Dave Grohl Praises Meg White's Drumming In New Interview
Posted by Joseph Lee on 01.28.2013
One drummer to another...
In an interview with Rolling Stone, Dave Grohl talked about his new Sound City documentary and praised Meg White's drumming abiltiies.
On being a drummer and the happy medium between digital and analog: "You use either of those things to capture yourself. Not to manipulate it, not to change it, not to get away from the artist or the person that you are. It's a sensitive subject for any drummer, because the drummers that have changed the world have all had really definite personality, and that personality comes from all of their imperfections. You listen to John Bonham, and his feel was not metronomic, but it was legendary. Keith Moon played like he was on fire. He was a wild drummer. He was sloppy and he was fuckin' frenetic and manic, but that's the Who. Stewart Copeland, his tempo would fuckin' blast off like the space shuttle, but that's the Police. Nowadays, I think it could be hard for a kid to find a favorite drummer, because a lot of that personality is being robbed from these musicians for the sake of perfection, and it's kind of a drag. It's nice to hear drummers like Meg White – one of my favorite fucking drummers of all time. Like, nobody fuckin' plays the drums like that. Or the guy from the Black Keys. Watch that guy play the drums – it's crazy. The dude from Vampire Weekend. Like, if any of those people went to the Berklee School of Music they'd never be accepted, because they're not considered technically proficient. But their music's totally changed the world."
On why musicians don't take risks like they used to: "That's a long conversation. Part of the intention of the Sound City movie is to show that music is something that's very human and there's no right or wrong. When you're watching the performances, you see these legends in a really vulnerable place. You see Paul McCartney asking advice from Butch Vig. You see Stevie Nicks saying, "No, no, stop, I fucked up." These are things that you might not imagine because you're used to the icon, and you're used to the album being so perfect or pristine. Modern production has made it so that music almost seems inhuman. And I think that it's not something to aspire to. Like, you should aspire to the opposite of that. How can I get more real? How can I get more fucked up? How can I get more emotion out of my voice? How can I get my voice to crack? How can the tempo speed up to bring some tension to the music? Rather than, how do I play perfectly on the beat or how do I sing perfectly in tune? Every musician should focus on the craft and really be as good as they can be, but the goal, I don't think, is perfection. So if you listen to a song like "Helter Skelter" and give it to the guy that produces Ke$ha records and say, "Hey, do you think this is a hit?" What the fuck do you think that guy would say? "Um, it's out of tune, it's out of time, the lyrics aren't catching me." I think the reason why that song is so amazing is because of how it makes you feel. It has a vibe, and it has a vibe because it's fuckin' people."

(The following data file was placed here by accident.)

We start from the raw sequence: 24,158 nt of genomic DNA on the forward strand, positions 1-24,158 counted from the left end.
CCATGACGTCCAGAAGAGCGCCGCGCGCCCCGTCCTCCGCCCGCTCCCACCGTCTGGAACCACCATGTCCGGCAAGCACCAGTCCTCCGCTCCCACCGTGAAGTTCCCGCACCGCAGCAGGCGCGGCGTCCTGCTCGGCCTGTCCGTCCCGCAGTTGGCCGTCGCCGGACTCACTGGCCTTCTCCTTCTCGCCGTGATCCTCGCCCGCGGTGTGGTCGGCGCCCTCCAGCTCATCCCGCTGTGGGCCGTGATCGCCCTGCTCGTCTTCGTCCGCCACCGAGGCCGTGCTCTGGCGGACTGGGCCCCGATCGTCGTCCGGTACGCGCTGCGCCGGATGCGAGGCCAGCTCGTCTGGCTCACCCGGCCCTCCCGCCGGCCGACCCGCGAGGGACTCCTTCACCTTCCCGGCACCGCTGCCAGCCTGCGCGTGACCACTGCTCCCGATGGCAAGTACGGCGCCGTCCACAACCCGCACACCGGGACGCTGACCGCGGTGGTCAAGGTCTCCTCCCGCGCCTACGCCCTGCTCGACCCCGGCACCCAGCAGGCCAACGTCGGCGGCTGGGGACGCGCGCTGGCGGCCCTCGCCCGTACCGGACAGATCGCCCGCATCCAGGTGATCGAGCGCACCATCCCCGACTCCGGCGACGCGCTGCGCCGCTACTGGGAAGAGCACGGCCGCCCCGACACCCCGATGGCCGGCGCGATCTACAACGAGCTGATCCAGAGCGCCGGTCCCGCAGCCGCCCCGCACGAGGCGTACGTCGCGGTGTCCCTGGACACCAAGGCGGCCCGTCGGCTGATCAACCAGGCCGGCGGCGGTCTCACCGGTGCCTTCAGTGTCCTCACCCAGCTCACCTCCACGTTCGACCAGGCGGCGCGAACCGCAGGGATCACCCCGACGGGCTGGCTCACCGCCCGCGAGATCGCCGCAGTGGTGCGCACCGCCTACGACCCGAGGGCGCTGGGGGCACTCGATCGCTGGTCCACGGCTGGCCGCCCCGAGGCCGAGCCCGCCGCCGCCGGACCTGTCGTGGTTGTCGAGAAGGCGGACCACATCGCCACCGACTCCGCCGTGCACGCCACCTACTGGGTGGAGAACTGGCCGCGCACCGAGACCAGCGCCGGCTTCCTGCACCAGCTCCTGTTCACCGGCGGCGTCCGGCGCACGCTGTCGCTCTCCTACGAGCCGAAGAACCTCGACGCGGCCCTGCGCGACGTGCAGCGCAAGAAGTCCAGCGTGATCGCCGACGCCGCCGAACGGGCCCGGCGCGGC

On how he ended up at Sound City: "I don't remember. I think that Nirvana had signed with the David Geffen Company and they gave us . . . maybe $100,000 to make, or $60,000 to make a record. And rather than just send us a check to Seattle, they decided they wanted us to come to L.A. so they could keep an eye on us. We couldn't afford one of the fancy places downtown, so we found out about this place that had an old Neve board. None of us had ever been there before."